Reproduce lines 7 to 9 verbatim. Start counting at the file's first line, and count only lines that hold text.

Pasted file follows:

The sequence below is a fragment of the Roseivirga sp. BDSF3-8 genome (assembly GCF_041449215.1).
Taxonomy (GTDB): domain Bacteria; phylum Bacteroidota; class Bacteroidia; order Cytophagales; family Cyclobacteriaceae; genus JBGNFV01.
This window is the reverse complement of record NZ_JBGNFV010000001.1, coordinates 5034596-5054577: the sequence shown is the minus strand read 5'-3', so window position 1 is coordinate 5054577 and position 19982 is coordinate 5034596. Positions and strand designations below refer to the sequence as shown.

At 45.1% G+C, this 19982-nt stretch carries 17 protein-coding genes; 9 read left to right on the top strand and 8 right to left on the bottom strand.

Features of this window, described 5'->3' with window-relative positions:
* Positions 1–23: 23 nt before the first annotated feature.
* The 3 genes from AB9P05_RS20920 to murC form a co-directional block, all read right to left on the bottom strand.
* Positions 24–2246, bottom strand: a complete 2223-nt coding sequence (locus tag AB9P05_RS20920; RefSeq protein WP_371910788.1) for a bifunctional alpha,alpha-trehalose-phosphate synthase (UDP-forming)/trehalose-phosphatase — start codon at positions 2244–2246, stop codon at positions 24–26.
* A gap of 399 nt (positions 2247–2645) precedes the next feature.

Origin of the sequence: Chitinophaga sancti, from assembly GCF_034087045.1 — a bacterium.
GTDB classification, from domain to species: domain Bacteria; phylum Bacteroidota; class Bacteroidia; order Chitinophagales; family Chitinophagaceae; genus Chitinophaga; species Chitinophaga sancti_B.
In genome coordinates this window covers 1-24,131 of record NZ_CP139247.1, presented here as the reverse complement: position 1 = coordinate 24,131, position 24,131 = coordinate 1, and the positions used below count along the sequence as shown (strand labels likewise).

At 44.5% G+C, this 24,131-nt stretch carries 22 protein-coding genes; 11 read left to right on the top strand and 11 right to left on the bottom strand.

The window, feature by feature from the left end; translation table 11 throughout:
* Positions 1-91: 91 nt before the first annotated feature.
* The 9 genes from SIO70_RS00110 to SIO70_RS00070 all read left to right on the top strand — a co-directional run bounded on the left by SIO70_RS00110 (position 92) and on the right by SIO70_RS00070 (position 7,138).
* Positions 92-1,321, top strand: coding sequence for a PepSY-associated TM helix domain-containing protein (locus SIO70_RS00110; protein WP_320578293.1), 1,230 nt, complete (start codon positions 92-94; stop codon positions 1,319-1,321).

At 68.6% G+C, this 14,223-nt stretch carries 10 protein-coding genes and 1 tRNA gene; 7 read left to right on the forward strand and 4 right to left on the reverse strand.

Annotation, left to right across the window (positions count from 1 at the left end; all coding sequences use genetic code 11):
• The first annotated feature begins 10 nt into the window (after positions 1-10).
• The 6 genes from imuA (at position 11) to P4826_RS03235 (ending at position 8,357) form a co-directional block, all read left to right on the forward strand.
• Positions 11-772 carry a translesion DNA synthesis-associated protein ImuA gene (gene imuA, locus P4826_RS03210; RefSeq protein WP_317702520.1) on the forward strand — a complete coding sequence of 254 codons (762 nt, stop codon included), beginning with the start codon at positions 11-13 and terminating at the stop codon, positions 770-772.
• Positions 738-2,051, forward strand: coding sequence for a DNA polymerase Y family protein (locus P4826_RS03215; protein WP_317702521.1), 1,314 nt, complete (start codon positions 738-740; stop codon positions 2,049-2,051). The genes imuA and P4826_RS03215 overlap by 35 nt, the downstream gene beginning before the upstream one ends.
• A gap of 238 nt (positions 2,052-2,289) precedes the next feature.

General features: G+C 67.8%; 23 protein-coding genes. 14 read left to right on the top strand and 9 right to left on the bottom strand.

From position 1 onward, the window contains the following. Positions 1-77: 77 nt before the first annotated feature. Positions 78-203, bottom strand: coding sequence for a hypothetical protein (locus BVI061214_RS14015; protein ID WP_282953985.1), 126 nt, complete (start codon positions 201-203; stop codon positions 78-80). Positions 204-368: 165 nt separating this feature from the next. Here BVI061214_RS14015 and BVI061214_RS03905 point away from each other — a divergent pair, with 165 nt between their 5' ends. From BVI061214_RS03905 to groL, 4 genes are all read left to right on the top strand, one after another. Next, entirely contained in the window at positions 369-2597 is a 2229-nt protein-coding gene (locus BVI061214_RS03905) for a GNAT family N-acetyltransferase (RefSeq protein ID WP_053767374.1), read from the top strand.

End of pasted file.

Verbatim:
* The 3 genes from AB9P05_RS20920 to murC form a co-directional block, all read right to left on the bottom strand.
* Positions 24–2246, bottom strand: a complete 2223-nt coding sequence (locus tag AB9P05_RS20920; RefSeq protein WP_371910788.1) for a bifunctional alpha,alpha-trehalose-phosphate synthase (UDP-forming)/trehalose-phosphatase — start codon at positions 2244–2246, stop codon at positions 24–26.
* A gap of 399 nt (positions 2247–2645) precedes the next feature.